Veterans Day: should public schools be open?

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This topic contains 3 replies, has 3 voices, and was last updated by  David Dean 5 years, 1 month ago.

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  • #180819

    David B. Grinberg

    Considering the importance of Veterans Day one would think that all state and local government entities would be closed for appropriate observances — including public schools.

    However, surprisingly, that’s not the case in some of the largest counties within Maryland and Virginia which account for millions of citizens.

    According to the Washington Post, the following county schools were open for business today:

    • Maryland: Montgomery, Howard, Frederick and Ann Arundel counties.
    • Virginia: Fairfax and Loudon counties.
    • District of Columbia (DC): all public schools closed (FYI)

    Thus the following questions arise:

    • Should any public schools be open on Veterans Day?
    • Should any other state or local government entities be open today where you live?
    • If some public schools are open, do you think that they should at least have a mandatory Veterans Day observance or program for student educational purposes?


    * All views and opinions are those of the author only.

  • #180825

    David Dean

    No public schools should not be open on Veterans Day. If you can read this thank a teacher. Because you have a right to read this thank a veteran.

  • #180823

    Mark Hammer

    On the one hand, having a designated “day of remembrance” seems like the right thing to do, and in keeping with a range of other observances. On the other hand, I cast my mind back to my own school days, including university, and there was something about everybody stopping everything, everywhere, at the same moment – the stark interruption of a “normal” day – that seized one’s attention. It was the idea that both peace and war take place in the middle of everyday lives – that those engaged in combat were thrown into the middle of more grave matters while we were brushing our teeth, watching cartoons, shopping for groceries, or doing our homework – that gave the message of the day that much more impact.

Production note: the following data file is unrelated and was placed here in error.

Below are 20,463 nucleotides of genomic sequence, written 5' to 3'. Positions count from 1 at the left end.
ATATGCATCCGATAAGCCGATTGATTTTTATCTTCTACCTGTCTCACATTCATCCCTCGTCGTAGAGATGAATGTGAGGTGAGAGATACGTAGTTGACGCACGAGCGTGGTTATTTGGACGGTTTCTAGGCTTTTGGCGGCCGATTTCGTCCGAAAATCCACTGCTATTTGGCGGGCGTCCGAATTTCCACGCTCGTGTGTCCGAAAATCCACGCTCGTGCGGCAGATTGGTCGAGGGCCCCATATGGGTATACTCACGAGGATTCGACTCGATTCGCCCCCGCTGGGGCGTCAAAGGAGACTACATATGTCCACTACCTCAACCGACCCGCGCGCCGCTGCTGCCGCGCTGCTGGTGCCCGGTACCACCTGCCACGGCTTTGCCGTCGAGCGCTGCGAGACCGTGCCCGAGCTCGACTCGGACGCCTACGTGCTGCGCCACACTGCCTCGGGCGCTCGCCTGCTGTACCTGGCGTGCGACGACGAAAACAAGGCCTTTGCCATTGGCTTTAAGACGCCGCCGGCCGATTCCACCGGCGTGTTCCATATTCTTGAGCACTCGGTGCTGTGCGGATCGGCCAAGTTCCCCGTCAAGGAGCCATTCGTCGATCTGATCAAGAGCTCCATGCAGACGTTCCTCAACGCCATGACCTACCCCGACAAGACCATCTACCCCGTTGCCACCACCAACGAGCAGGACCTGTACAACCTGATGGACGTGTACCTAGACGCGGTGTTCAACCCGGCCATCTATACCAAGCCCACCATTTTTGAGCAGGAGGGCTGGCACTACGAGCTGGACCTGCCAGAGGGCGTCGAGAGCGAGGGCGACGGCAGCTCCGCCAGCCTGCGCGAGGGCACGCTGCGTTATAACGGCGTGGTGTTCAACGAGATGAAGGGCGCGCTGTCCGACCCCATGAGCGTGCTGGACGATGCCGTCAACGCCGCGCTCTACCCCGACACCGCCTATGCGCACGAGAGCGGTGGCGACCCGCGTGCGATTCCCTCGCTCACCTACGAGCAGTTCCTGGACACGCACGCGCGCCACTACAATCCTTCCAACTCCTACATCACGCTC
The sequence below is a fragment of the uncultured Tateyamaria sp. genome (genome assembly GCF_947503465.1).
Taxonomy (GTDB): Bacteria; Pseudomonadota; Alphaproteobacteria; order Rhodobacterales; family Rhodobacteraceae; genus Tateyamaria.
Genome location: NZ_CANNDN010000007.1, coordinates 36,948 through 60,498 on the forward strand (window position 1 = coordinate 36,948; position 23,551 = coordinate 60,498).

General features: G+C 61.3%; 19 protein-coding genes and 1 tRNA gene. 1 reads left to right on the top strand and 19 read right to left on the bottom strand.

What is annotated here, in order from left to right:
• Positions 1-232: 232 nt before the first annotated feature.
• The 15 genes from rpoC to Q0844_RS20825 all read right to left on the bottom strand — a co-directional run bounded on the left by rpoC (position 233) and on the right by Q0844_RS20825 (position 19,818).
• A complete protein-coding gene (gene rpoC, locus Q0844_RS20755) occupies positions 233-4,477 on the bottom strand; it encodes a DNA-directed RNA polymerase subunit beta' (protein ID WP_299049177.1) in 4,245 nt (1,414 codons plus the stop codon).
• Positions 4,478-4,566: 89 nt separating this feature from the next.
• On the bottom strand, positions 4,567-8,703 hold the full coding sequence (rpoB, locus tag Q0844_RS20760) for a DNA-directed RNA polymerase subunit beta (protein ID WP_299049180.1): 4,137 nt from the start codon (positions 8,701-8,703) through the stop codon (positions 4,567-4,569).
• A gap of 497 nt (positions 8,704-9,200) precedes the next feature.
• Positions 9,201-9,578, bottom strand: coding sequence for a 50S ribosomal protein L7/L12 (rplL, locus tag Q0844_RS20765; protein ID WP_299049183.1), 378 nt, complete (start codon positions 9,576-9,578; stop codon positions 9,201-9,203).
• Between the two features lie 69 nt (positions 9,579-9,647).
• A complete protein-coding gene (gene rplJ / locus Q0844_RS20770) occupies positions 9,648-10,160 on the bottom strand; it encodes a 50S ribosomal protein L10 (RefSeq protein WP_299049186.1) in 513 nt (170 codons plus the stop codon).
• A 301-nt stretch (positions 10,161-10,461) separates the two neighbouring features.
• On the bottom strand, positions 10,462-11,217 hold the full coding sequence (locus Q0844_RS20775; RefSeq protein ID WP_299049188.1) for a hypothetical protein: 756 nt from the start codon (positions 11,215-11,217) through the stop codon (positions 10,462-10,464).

It wasn’t always the sort of thing that would have that impact on schoolchildren. I remember well one assembly in high school when a formation of fellow students in various uniforms came marching down the aisle in the gymnasium holding flags on poles out in front of them. They all turned 90 degrees at once, briskly, as practiced, but the tip of one of the flagpoles caught the hat brim of the boy scout in front, and sent it sailing across the gym, and some 1500 students, like a Frisbee. As you can imagine, despite the teachers’ and principal’s best efforts, the school assembly was squandered that year. No one would ponder sacrifices, only the silent vision of the felt spaceship gliding 30 feet, and the laughter that followed.

    Days of observance that result in a long weekend also have a habit of not resulting in observance, but turning into an opportunity to do something else. One would hope that Veteran’s Day (Remembrance Day, here in Canada) would turn into an opportunity to engage, and not an opportunity to get away. With school “out”, what would school children do? What would their experiences be on such a day? Would they all be taken by their parents to commemorative ceremonies? Would they hear stories of loss from vets? Or would it be akin to a snow day, where you don’t have to go to school?

    As an adult, I now work a few blocks over from the national War Memorial, where the annual televised ceremony takes place, and wreaths are placed by the PM, and other dignitaries. If it was a regular working day, I’d stroll over for the ceremony, and then walk back to work. But it’s a day off, so I turn the vacuum cleaner off just before 11:00, turn the TV on, watch the ceremony, and then go back to vacuuming, cooking or whatever, a half hour later. The same degree of observance? I don’t know.

    So I’m kind of torn. Staying open allows for the deliberate interruption of normalcy, and the assurance that some sort of observance is undertaken. It would allow for vets to visit schools and talk to students. But it would also allow for observances to be a shambles, or pale imitation of what was needed. And at the same time, remaining open just doesn’t seem like “enough”.

  • #180821

    David B. Grinberg

    After giving this issue some serious thought and hearing varied opinions — including from a decorated combat veteran via a LinkedIn group discussion — here’s my 2 cents:

    Yes, schools should be open on Veterans Day, albeit with a mandatory observance and commemoration for at least one-quarter of the day (hopefully more). Many schools want to stay open so the school year is not dragged out. Moreover, how many schools kids are actually observing or learning about this holiday at home? My guess is not a majority, perhaps much less.

    Therefore, let’s have our cake and eat it too, for a change. Keep schools open with mandatory Veterans Day observance and educational programs for at least 25% of the day. A win-win.


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